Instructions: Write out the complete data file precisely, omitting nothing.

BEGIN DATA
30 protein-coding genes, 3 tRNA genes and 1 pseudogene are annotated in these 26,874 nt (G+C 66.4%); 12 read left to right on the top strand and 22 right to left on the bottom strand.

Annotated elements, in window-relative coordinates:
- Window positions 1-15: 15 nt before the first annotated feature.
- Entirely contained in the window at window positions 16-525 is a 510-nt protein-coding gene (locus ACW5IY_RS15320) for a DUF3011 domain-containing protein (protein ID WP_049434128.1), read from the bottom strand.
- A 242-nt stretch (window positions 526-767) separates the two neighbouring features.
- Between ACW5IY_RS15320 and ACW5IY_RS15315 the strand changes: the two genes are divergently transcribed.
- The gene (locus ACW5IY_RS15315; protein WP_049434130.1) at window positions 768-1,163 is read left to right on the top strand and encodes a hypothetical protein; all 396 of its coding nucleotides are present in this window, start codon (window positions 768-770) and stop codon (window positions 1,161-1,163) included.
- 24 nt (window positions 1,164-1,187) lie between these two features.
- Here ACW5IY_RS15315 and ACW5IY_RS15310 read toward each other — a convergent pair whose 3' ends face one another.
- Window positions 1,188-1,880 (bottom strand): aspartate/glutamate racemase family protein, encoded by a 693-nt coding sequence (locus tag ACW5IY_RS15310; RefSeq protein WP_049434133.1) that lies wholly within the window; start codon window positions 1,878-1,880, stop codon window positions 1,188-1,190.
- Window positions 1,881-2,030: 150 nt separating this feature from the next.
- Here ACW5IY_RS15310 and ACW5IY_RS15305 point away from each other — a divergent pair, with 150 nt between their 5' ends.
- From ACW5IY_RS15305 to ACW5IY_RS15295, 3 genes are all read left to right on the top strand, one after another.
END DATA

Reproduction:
30 protein-coding genes, 3 tRNA genes and 1 pseudogene are annotated in these 26,874 nt (G+C 66.4%); 12 read left to right on the top strand and 22 right to left on the bottom strand.

Annotated elements, in window-relative coordinates:
- Window positions 1-15: 15 nt before the first annotated feature.
- Entirely contained in the window at window positions 16-525 is a 510-nt protein-coding gene (locus ACW5IY_RS15320) for a DUF3011 domain-containing protein (protein ID WP_049434128.1), read from the bottom strand.
- A 242-nt stretch (window positions 526-767) separates the two neighbouring features.
- Between ACW5IY_RS15320 and ACW5IY_RS15315 the strand changes: the two genes are divergently transcribed.
- The gene (locus ACW5IY_RS15315; protein WP_049434130.1) at window positions 768-1,163 is read left to right on the top strand and encodes a hypothetical protein; all 396 of its coding nucleotides are present in this window, start codon (window positions 768-770) and stop codon (window positions 1,161-1,163) included.
- 24 nt (window positions 1,164-1,187) lie between these two features.
- Here ACW5IY_RS15315 and ACW5IY_RS15310 read toward each other — a convergent pair whose 3' ends face one another.
- Window positions 1,188-1,880 (bottom strand): aspartate/glutamate racemase family protein, encoded by a 693-nt coding sequence (locus tag ACW5IY_RS15310; RefSeq protein WP_049434133.1) that lies wholly within the window; start codon window positions 1,878-1,880, stop codon window positions 1,188-1,190.
- Window positions 1,881-2,030: 150 nt separating this feature from the next.
- Here ACW5IY_RS15310 and ACW5IY_RS15305 point away from each other — a divergent pair, with 150 nt between their 5' ends.
- From ACW5IY_RS15305 to ACW5IY_RS15295, 3 genes are all read left to right on the top strand, one after another.